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Sports-wagering bill advances to NC House chamber

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A revised bipartisan sports-wagering bill has advanced to the N.C. House after clearing two House committees with minimal comment Wednesday.

The House Finance and House Rules and Operations committees recommended both Senate Bill 688 and new companion Senate Bill 38 with minimal comment.

Both bills could be added to the House floor calendar for its 3:30 p.m. session.

In Finance, SB668 received a 13-3 vote, while SB38 received a 14-2 vote. A voice vote was taken on both bills in Rules and Operations.

By comparison, there was a significant amount of impassioned pushback from Reps. Pricey Harrison, D-Guilford, and Abe Jones, D-Wake, during Tuesday's House Judiciary 1 committee.

Judiciary 1 members voted 6-3, with one member abstaining, to approve both bills.

Senate primary sponsors of SB668 are Jim Perry of Lenoir County and Paul Lowe of Forsyth County. Lowe said Friday that “I feel like there is enough bipartisan support to get this bill passed.”

SB688 would allow North Carolinians to place bets on professional and collegiate sports with a select group of wagering operators.

During the Finance committee, bill sponsors clarified how a projected $50 million in net tax proceeds from sports wagering would be distributed, of which 60% would go to the General Fund, 30% to N.C. Major Events, Games and Attractions Fund. 

An amendment successfully added Wednesday to SB38 would provide about $5 million combined annually — 10% of net tax proceeds — to five historic black colleges and universities' athletic departments Elizabeth City State, Fayetteville State, N.C. A&T State, N.C. Central and Winston Salem State,. along with "low-wealth schools" UNC Asheville and UNC Pembroke./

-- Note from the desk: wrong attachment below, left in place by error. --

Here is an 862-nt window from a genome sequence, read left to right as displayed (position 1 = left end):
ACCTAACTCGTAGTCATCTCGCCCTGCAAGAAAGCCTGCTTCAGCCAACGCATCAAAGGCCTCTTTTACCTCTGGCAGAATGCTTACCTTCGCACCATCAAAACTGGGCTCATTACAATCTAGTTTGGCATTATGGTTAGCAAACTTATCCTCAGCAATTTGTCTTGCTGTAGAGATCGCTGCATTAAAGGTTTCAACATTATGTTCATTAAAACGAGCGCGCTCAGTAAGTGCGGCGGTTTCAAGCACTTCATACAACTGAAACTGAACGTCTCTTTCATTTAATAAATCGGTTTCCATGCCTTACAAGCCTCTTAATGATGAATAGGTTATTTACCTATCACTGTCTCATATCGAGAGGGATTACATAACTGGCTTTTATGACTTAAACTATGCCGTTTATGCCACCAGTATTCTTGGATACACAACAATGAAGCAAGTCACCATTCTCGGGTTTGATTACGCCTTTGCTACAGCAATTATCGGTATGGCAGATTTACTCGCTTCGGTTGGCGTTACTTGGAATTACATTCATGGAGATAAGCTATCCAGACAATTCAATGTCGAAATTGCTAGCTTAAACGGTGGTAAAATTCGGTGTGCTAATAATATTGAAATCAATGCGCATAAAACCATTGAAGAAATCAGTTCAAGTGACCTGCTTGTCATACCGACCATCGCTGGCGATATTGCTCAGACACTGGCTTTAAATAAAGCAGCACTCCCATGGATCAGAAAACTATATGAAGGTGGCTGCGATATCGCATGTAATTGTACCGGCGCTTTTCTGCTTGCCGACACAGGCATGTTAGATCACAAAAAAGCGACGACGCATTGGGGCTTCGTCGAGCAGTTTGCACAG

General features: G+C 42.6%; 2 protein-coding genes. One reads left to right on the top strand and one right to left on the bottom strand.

Another $500,000 would be provided annually to the N.C. Parks and Recreation Authority for grants of $5,000 per county for youth sports development.

Harrison was successful Tuesday in getting two amendments approved: one removed other amateur sports, such as high school and youth club events, from wagering options; the other raised from $1 million to $2 million the funding for the N.C. Department of Health and Human Services toward gambling-addiction assistance.

Previously, some House Commerce committee members cited moral and ethical reasons to oppose what they consider a state-sponsored extension of gambling.

Harrison said she opposes allowing sports wagering on any college sports, and permitting wagering with a credit card. Her amendments that would remove those options were not allowed to be heard by Judiciary 1 chairman Ted Davis Jr., R-New Hanover.

“I am troubled about the opportunity for corruption ... that the social costs associate with gambling are significant,” Harrison said.

“We’re talking about $25 million to $50 million in potential revenue, but with hundreds of millions of dollars in social costs to North Carolina.”

Harrison said that “there has been incredibly hard work that’s gone into creating a bill that tries to accommodate a lot of concerns, but I would say falls short.